Structure of transcription-export complex TREX revealed
TREX ("TRanscription-and-EXport complex") is a key player in the mRNA export pathway. In a new study published in eLife today, scientists from the lab of Clemens Plaschka report the three-dimensional structure of the human TREX core complex.
True to its name, messenger RNA (mRNA) conveys the instructions from our DNA genome to the cellular machinery that translates these into proteins. However, mRNA is produced in the cell’s nucleus, where the DNA is located, and must be transported into the cytoplasm before it can be translated. This poses a challenge: only a faithfully made mRNA, carrying all the necessary RNA modifications and partner proteins, should be allowed out of the nucleus. A key player in the mRNA export pathway is the transcription-and-export complex (TREX). In a new study published in eLife today, scientists from the lab of Clemens Plaschka report the three-dimensional structure of the human TREX core complex.
Ticking off the protein to-do list
Newly made mRNA undergoes several RNA modifications such as capping, splicing, and cleavage and polyadenylation. Like checkmarks on a to-do list, proteins bind the mRNA after each modification step to mark its successful completion. The TREX complex then binds the modified mRNA-protein assembly to license it for export into the cytoplasm. “However, little is currently known about the mechanisms and structural basis of how mRNA packaging and export licensing occur”, explains Plaschka. “TREX binds several of these checkpoint marks on the mature mRNA and prepares it for export, yet how can a single complex select the mature mRNA and license it efficiently?”
To shed light on this process, Plaschka and his group, including Master student Thomas Pühringer and Postdoc Ulrich Hohmann, who is jointly affiliated with the lab of Julius Brennecke (Institute of Molecular Biotechnology, also at the Vienna BioCenter), used cryo-electron microscopy to determine the three-dimensional structure of the TREX complex at 3.3 Ångström resolution – with a surprise. “We had assumed that the human TREX core would be a complex of seven different proteins, each in a single copy. To our astonishment, we instead found that TREX forms a large multimer: it assembles into a 28-subunit tetramer, with each protein present in four copies.”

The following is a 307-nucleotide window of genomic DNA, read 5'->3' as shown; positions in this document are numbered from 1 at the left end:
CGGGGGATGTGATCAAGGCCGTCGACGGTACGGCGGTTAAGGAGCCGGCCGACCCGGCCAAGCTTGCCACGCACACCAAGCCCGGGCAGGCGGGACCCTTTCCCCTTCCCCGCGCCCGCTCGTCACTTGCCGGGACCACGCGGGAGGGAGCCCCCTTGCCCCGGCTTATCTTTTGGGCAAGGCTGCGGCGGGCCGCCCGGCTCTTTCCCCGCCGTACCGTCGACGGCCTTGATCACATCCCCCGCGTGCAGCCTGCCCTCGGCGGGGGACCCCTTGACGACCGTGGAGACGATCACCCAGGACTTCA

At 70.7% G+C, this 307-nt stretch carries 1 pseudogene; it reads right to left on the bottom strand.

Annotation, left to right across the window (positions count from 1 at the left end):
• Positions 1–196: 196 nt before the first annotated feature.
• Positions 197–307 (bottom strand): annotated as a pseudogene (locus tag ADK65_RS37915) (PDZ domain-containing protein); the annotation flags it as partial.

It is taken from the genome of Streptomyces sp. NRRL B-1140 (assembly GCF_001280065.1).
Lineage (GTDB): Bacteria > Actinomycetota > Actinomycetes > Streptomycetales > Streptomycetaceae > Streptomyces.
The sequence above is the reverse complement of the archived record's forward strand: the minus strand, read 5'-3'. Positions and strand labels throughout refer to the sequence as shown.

Multiplicity increases efficiency
This unexpected organisation can explain how TREX can simultaneously bind several “checkmarks” on the maturing mRNA. “The tetrameric TREX complex contains multiple binding sites for maturation marks. Once one of the TREX monomers has bound one mark, the remaining three monomers would be brought into close proximity of the mRNA, making the recognition of subsequent marks more likely. Similarly, this can also explain how the subsequent licensing of mRNA for export is made more efficient, by providing multiple binding sites for loading the so-called mRNA export factor onto mRNA.”
The structure also sheds light on human disorders. “We could map several mutations linked to diseases onto our three-dimensional model, informing us on how some mutations disrupt the structure and how potential consequences may arise.”
The exciting path ahead
For Plaschka, the eLife study is exciting also on a personal level. “This is the first paper out of my lab, which we started at IMP in 2018. Going from an empty lab space to our first paper was a challenging but exciting process, made possible through the great and combined efforts of all our group members and the outstanding support junior group leaders receive at the IMP at multiple levels.”
Together with the ERC Starting Grant, which Plaschka was awarded in 2020 for work on mRNA packaging and export, this study is the starting point for a new research program that will probe the final stages of mRNA production in the nucleus. “mRNA is transcribed, processed, packaged and exported. Beyond the current study, we are excited to better understand the bridges between these steps and investigate how they are coordinated, regulated, and integrated.” Plaschka is looking forward to recruiting more researchers to his group. “We are now expanding projects based on this first structure and offer exciting opportunities for Master, PhD, and Postdoctoral researchers.”
Thomas Pühringer, Ulrich Hohmann, Laura Fin, Belén Pacheco-Fiallos, Ulla Schellhaas, Julius Brennecke, Clemens Plaschka: "Structure of the human core transcription-export complex reveals a hub for multivalent interactions". eLife 2020;9:e61503 DOI: 10.7554/eLife.61503
About the Vienna BioCenter PhD Programme
Like all research groups of the IMP, the Plaschka Lab participates in Vienna BioCenter PhD Program. Are you interested in a world-class career in molecular biology? Find out more: https://training.vbc.ac.at/